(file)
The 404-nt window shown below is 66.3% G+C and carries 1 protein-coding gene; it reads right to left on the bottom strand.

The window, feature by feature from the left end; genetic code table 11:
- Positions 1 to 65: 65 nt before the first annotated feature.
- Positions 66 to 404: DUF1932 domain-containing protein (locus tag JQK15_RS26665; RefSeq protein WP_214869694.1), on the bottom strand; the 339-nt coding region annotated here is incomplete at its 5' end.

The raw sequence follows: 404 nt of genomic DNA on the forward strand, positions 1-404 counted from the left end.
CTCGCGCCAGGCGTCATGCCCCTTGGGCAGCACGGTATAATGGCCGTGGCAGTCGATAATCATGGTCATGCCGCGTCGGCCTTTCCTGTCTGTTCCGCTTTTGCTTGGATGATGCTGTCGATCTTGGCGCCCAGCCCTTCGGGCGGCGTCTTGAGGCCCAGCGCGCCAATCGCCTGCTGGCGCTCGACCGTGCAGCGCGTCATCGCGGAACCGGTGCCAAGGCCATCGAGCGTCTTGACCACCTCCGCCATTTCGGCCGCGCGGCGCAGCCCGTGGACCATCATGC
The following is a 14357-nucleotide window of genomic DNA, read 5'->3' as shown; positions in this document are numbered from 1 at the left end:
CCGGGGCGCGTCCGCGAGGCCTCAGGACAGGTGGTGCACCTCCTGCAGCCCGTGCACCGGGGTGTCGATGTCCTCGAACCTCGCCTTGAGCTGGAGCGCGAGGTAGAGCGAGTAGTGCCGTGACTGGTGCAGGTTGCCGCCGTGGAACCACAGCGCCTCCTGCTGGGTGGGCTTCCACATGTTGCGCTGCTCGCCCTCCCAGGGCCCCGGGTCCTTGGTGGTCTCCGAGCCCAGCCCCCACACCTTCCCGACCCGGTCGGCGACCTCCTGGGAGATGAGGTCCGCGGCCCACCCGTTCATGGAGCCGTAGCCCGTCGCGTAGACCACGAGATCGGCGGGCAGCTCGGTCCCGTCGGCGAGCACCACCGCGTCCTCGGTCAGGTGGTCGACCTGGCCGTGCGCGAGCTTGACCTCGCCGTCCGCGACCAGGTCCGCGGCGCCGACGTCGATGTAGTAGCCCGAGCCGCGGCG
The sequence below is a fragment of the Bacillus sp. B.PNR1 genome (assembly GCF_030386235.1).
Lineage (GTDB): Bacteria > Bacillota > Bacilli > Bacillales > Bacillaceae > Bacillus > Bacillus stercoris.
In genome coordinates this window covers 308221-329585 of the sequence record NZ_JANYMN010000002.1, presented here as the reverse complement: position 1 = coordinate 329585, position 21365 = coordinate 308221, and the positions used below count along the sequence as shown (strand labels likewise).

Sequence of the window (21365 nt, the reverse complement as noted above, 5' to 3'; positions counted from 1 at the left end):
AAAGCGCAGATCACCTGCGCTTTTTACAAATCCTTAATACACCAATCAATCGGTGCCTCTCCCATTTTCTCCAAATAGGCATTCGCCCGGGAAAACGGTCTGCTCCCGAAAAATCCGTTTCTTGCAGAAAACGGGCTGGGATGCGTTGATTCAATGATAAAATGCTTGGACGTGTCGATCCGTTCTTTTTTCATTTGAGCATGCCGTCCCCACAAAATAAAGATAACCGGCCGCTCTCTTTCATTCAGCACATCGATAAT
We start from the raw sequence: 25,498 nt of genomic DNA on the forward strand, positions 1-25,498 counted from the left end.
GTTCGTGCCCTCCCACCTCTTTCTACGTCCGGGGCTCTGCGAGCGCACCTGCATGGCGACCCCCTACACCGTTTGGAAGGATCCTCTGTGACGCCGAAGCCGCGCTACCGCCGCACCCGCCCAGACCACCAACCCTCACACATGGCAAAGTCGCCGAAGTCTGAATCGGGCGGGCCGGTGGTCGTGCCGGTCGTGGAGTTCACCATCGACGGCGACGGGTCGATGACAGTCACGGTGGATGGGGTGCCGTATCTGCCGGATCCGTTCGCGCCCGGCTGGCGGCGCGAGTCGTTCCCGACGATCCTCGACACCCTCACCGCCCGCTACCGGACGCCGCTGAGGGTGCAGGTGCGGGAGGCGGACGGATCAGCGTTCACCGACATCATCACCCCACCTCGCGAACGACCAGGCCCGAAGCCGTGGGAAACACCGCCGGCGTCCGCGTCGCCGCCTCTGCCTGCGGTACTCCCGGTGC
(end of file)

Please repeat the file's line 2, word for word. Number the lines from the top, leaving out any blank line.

The window, feature by feature from the left end; genetic code table 11: